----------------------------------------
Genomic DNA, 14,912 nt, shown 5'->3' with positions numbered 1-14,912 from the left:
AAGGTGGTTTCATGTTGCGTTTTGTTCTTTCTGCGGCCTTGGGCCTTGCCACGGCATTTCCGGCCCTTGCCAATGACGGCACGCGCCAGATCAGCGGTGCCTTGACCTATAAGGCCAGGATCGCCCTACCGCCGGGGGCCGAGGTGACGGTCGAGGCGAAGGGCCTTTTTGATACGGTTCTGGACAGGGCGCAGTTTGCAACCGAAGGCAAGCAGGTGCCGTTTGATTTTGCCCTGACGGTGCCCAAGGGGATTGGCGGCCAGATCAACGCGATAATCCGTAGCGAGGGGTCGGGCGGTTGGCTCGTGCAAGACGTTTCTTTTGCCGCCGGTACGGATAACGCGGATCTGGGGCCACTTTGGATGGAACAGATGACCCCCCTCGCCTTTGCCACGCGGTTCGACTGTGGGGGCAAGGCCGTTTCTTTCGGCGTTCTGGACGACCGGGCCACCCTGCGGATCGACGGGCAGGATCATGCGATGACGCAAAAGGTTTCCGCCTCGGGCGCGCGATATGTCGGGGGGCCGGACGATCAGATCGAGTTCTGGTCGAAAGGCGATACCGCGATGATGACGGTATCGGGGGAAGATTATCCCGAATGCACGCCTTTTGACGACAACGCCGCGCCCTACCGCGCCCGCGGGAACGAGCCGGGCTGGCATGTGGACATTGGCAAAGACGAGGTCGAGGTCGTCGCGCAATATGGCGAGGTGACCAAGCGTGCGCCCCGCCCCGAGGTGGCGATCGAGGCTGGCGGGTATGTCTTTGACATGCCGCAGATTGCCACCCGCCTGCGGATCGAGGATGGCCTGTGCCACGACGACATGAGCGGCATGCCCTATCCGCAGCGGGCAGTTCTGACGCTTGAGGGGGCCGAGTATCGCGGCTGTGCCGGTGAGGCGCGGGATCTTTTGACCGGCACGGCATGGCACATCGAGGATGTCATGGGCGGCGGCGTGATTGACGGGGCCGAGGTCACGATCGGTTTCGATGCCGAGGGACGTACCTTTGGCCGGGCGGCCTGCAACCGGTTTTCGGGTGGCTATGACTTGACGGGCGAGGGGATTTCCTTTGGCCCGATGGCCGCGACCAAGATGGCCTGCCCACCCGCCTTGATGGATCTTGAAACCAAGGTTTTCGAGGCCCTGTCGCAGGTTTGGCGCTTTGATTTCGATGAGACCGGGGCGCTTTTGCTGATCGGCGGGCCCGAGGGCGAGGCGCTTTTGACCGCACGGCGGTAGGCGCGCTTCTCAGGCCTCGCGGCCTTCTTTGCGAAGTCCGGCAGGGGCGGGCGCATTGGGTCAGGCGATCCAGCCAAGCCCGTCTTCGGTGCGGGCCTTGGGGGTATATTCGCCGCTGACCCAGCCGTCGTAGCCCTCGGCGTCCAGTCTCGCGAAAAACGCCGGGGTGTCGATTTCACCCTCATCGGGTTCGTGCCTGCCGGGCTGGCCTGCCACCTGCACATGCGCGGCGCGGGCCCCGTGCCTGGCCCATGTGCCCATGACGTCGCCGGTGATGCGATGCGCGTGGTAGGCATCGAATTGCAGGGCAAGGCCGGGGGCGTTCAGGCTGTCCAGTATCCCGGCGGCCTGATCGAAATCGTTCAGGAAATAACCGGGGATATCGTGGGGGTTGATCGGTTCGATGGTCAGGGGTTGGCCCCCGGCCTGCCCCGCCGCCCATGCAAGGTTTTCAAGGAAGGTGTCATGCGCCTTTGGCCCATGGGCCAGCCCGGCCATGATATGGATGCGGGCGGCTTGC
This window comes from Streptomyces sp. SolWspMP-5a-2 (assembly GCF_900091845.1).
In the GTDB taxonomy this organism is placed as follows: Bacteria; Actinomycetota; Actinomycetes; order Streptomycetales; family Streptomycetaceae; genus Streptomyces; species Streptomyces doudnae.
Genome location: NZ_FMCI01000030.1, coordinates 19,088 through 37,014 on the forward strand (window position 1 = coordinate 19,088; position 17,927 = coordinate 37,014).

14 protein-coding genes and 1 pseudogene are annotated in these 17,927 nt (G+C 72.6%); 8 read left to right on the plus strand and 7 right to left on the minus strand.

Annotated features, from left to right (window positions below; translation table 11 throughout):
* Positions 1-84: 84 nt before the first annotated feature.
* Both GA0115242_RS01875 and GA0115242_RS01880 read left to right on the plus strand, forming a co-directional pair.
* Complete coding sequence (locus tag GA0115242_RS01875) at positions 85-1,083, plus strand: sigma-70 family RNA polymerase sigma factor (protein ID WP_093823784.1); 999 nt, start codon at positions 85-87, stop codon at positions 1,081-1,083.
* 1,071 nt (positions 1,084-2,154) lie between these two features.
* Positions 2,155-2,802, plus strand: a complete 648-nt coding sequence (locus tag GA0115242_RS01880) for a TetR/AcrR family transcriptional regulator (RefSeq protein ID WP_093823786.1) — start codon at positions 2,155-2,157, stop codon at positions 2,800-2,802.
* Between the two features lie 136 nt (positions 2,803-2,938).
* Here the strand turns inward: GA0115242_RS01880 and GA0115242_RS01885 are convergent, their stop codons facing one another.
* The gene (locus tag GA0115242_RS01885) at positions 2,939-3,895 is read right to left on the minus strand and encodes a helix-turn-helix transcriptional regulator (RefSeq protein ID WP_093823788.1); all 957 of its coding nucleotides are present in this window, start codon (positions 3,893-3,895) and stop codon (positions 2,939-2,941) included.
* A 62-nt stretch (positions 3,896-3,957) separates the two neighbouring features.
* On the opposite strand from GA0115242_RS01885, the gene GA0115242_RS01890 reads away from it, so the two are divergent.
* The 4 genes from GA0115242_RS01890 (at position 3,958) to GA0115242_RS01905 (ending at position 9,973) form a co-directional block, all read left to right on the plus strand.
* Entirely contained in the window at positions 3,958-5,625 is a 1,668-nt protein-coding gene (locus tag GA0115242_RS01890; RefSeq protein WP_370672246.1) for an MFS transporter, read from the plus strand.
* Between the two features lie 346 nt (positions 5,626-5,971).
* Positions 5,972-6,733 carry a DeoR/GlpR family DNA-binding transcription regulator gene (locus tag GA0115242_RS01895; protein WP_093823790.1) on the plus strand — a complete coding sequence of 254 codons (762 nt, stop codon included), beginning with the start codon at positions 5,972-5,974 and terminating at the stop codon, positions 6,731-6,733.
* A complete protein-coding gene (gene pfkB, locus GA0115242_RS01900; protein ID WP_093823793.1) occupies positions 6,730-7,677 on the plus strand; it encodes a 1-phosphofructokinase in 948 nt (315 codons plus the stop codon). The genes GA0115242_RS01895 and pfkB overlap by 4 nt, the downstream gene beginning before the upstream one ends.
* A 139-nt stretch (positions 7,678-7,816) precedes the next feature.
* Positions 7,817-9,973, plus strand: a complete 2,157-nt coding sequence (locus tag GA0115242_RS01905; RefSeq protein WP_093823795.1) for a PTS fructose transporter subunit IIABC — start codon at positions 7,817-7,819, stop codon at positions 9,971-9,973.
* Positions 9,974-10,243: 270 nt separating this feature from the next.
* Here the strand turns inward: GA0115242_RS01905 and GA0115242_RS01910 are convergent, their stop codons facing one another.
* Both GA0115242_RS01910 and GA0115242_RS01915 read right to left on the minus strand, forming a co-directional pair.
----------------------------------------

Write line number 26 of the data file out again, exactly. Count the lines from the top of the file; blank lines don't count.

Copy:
* Here the strand turns inward: GA0115242_RS01905 and GA0115242_RS01910 are convergent, their stop codons facing one another.